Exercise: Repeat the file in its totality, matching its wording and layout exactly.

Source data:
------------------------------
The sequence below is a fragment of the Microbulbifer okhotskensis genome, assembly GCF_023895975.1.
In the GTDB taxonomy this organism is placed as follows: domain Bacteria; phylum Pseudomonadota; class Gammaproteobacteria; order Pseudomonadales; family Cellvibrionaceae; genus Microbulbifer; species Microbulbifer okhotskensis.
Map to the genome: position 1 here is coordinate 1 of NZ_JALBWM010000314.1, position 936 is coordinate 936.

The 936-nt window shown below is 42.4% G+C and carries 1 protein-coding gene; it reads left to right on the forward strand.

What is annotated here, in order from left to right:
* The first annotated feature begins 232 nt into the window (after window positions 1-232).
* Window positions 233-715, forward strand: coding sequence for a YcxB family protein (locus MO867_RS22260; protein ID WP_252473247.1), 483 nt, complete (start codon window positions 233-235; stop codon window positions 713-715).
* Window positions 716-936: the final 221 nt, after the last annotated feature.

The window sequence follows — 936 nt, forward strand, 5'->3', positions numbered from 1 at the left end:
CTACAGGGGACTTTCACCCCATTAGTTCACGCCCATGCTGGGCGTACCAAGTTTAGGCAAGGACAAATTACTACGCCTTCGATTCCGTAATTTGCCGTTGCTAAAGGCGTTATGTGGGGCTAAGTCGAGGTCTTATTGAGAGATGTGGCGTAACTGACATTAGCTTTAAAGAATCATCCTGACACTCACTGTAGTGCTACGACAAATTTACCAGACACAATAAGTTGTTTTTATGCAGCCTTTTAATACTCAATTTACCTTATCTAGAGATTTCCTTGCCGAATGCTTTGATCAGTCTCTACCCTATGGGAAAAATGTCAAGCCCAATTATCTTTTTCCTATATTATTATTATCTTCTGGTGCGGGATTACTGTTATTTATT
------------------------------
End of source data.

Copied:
The sequence below is a fragment of the Microbulbifer okhotskensis genome, assembly GCF_023895975.1.
In the GTDB taxonomy this organism is placed as follows: domain Bacteria; phylum Pseudomonadota; class Gammaproteobacteria; order Pseudomonadales; family Cellvibrionaceae; genus Microbulbifer; species Microbulbifer okhotskensis.
Map to the genome: position 1 here is coordinate 1 of NZ_JALBWM010000314.1, position 936 is coordinate 936.

The 936-nt window shown below is 42.4% G+C and carries 1 protein-coding gene; it reads left to right on the forward strand.

What is annotated here, in order from left to right:
* The first annotated feature begins 232 nt into the window (after window positions 1-232).
* Window positions 233-715, forward strand: coding sequence for a YcxB family protein (locus MO867_RS22260; protein ID WP_252473247.1), 483 nt, complete (start codon window positions 233-235; stop codon window positions 713-715).
* Window positions 716-936: the final 221 nt, after the last annotated feature.

The window sequence follows — 936 nt, forward strand, 5'->3', positions numbered from 1 at the left end:
CTACAGGGGACTTTCACCCCATTAGTTCACGCCCATGCTGGGCGTACCAAGTTTAGGCAAGGACAAATTACTACGCCTTCGATTCCGTAATTTGCCGTTGCTAAAGGCGTTATGTGGGGCTAAGTCGAGGTCTTATTGAGAGATGTGGCGTAACTGACATTAGCTTTAAAGAATCATCCTGACACTCACTGTAGTGCTACGACAAATTTACCAGACACAATAAGTTGTTTTTATGCAGCCTTTTAATACTCAATTTACCTTATCTAGAGATTTCCTTGCCGAATGCTTTGATCAGTCTCTACCCTATGGGAAAAATGTCAAGCCCAATTATCTTTTTCCTATATTATTATTATCTTCTGGTGCGGGATTACTGTTATTTATT